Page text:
I spend one day in Cordoba during my trip to Sevilla and I was in complete awe. It was even better than I imagined! Cordoba is the city where East meets West and is one of the most diverse cities I’ve ever visited. The typical Spanish white alleys, decorated with colorful flower pots, are surrounded by exquisite gems of Islamic architecture. This is the place where Muslims, Christians and Jews once lived peacefully side by side. One day is too short to experience all the beauty and culture this city has to offer, but I feel as if I was able to get a decent first impression. So here is the ultimate travel guide to spend one day in Cordoba and still get a good feel of the city.
The ultimate travel guide for one day in Cordoba
Why you should visit Cordoba
Cordoba is a fantastic city where you can enjoy a mix of Spanish and Moorish culture. The streets surrounding the Mezquita are narrow and filled with houses that have gorgeous (hidden) patios. Don’t hesitate to take a glance when a front door is open. I discovered some pretty nice patios by peeking through a half open door. I often snucked in to take some pictures. There are plenty of monuments to visit in Cordoba and if you’re hungry you can choose from a wide range of restaurants. The stores offer some very nice souvenirs so you can take a small piece of Cordoba with you!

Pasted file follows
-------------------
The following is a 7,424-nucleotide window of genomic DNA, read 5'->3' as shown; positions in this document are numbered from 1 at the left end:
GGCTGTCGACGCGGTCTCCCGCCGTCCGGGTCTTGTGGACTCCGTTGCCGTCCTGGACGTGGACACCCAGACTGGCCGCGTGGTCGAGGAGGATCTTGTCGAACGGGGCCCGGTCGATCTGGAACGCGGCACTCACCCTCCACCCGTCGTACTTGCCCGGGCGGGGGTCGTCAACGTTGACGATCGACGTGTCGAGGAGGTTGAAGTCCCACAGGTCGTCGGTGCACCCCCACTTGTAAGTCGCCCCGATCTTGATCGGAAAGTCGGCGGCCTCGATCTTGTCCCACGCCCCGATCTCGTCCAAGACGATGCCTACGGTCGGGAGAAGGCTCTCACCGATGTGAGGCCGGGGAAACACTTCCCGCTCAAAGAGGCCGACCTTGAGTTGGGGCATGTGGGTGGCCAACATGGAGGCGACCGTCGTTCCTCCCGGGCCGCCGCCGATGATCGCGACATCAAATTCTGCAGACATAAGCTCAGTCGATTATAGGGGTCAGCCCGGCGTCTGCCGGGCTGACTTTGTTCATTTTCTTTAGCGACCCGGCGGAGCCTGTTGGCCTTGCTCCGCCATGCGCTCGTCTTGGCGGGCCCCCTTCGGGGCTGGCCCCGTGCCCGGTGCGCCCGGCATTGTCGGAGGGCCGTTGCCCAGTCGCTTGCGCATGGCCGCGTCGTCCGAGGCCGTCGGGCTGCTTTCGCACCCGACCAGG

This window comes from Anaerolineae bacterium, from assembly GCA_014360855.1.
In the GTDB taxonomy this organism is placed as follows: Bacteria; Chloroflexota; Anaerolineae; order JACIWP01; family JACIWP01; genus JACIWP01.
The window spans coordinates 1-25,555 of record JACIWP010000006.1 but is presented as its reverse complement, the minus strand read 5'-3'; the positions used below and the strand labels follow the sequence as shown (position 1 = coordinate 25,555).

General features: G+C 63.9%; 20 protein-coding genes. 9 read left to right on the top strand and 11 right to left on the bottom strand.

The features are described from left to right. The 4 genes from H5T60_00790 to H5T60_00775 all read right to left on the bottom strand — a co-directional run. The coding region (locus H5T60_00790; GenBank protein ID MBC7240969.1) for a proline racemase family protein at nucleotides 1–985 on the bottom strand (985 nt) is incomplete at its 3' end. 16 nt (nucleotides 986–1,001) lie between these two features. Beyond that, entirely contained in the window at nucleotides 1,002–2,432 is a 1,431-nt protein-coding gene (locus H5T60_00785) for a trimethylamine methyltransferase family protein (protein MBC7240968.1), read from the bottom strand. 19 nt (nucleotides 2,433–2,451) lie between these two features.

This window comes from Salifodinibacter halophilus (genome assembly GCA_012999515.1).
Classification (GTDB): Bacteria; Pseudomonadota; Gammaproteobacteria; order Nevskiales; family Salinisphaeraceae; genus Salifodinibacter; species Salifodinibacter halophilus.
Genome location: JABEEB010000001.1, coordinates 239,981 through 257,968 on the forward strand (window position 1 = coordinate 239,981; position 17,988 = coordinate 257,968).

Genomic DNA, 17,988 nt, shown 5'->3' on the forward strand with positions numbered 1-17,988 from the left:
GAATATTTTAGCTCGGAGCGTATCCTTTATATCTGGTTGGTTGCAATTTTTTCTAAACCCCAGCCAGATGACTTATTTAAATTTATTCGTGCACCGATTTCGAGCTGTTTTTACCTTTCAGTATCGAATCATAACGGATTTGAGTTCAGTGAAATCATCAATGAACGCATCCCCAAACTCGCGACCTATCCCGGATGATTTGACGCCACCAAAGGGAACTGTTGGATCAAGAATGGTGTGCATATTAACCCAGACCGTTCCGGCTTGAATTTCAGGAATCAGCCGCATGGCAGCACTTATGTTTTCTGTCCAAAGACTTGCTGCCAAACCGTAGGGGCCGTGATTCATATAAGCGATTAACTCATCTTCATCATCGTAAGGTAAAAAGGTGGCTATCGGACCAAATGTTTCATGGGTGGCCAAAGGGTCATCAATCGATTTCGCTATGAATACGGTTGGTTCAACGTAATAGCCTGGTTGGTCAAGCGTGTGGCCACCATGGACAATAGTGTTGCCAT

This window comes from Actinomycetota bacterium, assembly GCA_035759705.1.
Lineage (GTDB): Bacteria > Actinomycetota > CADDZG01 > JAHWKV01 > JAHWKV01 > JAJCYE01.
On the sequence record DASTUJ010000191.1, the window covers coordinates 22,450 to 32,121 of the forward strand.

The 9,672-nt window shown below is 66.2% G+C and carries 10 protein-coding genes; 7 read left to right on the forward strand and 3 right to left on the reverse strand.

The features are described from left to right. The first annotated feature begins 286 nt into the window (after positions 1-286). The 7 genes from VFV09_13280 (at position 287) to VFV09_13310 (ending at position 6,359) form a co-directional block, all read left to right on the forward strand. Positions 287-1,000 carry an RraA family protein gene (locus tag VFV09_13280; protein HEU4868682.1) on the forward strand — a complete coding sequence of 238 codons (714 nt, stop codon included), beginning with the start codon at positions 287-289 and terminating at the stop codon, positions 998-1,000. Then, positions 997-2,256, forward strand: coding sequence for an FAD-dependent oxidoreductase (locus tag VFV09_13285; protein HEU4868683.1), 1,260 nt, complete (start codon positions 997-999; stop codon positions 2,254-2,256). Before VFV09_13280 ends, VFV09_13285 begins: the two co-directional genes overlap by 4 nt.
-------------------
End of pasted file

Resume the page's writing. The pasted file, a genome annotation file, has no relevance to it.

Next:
Where is Cordoba and how can you get there?
Cordoba is situated in the Spanish region of Andalusia. The distance between Cordoba and Sevilla is 140 km, Cordoba – Malaga 160 km and Cordoba – Granada 155 km. The easiest way to get there is to fly to Sevilla or Malaga and take the train to Cordoba’s central station. Trains are very comfortable and fast. It only takes 20 minutes to walk from the train station to the Mezquita, Cordoba’s most famous monument. Tickets can be booked online via Renfe.
When should you go to Cordoba?
I visited Cordoba in July and I can tell you that it was HOT! Temperatures rose to 45°C and it didn’t seem to cool down during the evening. July and August are the driest months, but if you can’t stand the heat I advise to visit Cordoba between October and May. The advantage of going in July is that there weren’t many tourists. In January the average temperature is 15°C so it never gets freezing cold.
How to make the most out of your one day in Cordoba?
When you spend only one day in Cordoba, I recommend to arrive early in the morning so you don’t have to stand in line to visit the Mezquita and you can take pictures inside before the crowds arrive. But the most important advice I can probly give you to visit Cordoba is: planning and research is everything. (So by reading this article you’re already doing a good job 😉 ) A lot of monuments are only open until 3 pm. So make sure to choose which monuments you want to see in advance.
Take snacks with you or buy something small on the go between visiting monuments so you can wait for lunch until 3 pm. That way you can spend your time exploring the monuments you wish to see. At 3 pm you can have lunch while most of the monuments, shops and bars close. After lunch you can visit monuments that are still open after 3 pm and explore the streets of Cordoba.
What can you do when one day in Cordoba?
You can do a lot in one day in Cordoba, depending on what you want to see and how you plan your day. This is what my day looked like;